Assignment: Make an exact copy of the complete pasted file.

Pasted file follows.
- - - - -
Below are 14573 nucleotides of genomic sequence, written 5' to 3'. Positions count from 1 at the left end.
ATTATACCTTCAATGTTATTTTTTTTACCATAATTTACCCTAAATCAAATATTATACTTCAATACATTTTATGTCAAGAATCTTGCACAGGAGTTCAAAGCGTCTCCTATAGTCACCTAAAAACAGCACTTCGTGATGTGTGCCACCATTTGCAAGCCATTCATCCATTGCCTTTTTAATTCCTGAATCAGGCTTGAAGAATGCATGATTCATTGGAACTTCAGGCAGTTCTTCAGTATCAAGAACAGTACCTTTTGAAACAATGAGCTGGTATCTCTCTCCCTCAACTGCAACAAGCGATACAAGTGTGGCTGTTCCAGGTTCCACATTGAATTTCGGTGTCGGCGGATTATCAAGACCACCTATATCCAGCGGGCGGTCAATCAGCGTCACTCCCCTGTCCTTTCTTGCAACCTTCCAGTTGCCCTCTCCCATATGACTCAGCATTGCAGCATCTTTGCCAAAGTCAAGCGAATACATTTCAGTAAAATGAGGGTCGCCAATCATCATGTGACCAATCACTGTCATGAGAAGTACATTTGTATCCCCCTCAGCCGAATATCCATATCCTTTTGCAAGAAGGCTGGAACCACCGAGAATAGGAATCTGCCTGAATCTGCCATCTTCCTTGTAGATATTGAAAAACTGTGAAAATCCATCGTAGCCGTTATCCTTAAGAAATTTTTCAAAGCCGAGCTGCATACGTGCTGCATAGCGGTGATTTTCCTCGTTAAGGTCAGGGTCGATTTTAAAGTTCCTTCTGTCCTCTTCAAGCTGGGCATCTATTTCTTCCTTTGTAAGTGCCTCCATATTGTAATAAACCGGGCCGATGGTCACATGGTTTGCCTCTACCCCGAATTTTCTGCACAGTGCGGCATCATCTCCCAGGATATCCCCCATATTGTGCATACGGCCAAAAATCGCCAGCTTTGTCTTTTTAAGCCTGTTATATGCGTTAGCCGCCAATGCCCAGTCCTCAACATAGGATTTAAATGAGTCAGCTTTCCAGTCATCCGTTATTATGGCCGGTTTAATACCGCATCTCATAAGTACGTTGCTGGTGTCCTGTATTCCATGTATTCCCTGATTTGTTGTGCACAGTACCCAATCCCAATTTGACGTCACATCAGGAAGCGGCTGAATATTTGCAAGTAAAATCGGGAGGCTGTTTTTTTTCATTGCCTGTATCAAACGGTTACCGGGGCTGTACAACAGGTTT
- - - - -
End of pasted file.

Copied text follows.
Below are 14573 nucleotides of genomic sequence, written 5' to 3'. Positions count from 1 at the left end.
ATTATACCTTCAATGTTATTTTTTTTACCATAATTTACCCTAAATCAAATATTATACTTCAATACATTTTATGTCAAGAATCTTGCACAGGAGTTCAAAGCGTCTCCTATAGTCACCTAAAAACAGCACTTCGTGATGTGTGCCACCATTTGCAAGCCATTCATCCATTGCCTTTTTAATTCCTGAATCAGGCTTGAAGAATGCATGATTCATTGGAACTTCAGGCAGTTCTTCAGTATCAAGAACAGTACCTTTTGAAACAATGAGCTGGTATCTCTCTCCCTCAACTGCAACAAGCGATACAAGTGTGGCTGTTCCAGGTTCCACATTGAATTTCGGTGTCGGCGGATTATCAAGACCACCTATATCCAGCGGGCGGTCAATCAGCGTCACTCCCCTGTCCTTTCTTGCAACCTTCCAGTTGCCCTCTCCCATATGACTCAGCATTGCAGCATCTTTGCCAAAGTCAAGCGAATACATTTCAGTAAAATGAGGGTCGCCAATCATCATGTGACCAATCACTGTCATGAGAAGTACATTTGTATCCCCCTCAGCCGAATATCCATATCCTTTTGCAAGAAGGCTGGAACCACCGAGAATAGGAATCTGCCTGAATCTGCCATCTTCCTTGTAGATATTGAAAAACTGTGAAAATCCATCGTAGCCGTTATCCTTAAGAAATTTTTCAAAGCCGAGCTGCATACGTGCTGCATAGCGGTGATTTTCCTCGTTAAGGTCAGGGTCGATTTTAAAGTTCCTTCTGTCCTCTTCAAGCTGGGCATCTATTTCTTCCTTTGTAAGTGCCTCCATATTGTAATAAACCGGGCCGATGGTCACATGGTTTGCCTCTACCCCGAATTTTCTGCACAGTGCGGCATCATCTCCCAGGATATCCCCCATATTGTGCATACGGCCAAAAATCGCCAGCTTTGTCTTTTTAAGCCTGTTATATGCGTTAGCCGCCAATGCCCAGTCCTCAACATAGGATTTAAATGAGTCAGCTTTCCAGTCATCCGTTATTATGGCCGGTTTAATACCGCATCTCATAAGTACGTTGCTGGTGTCCTGTATTCCATGTATTCCCTGATTTGTTGTGCACAGTACCCAATCCCAATTTGACGTCACATCAGGAAGCGGCTGAATATTTGCAAGTAAAATCGGGAGGCTGTTTTTTTTCATTGCCTGTATCAAACGGTTACCGGGGCTGTACAACAGGTTT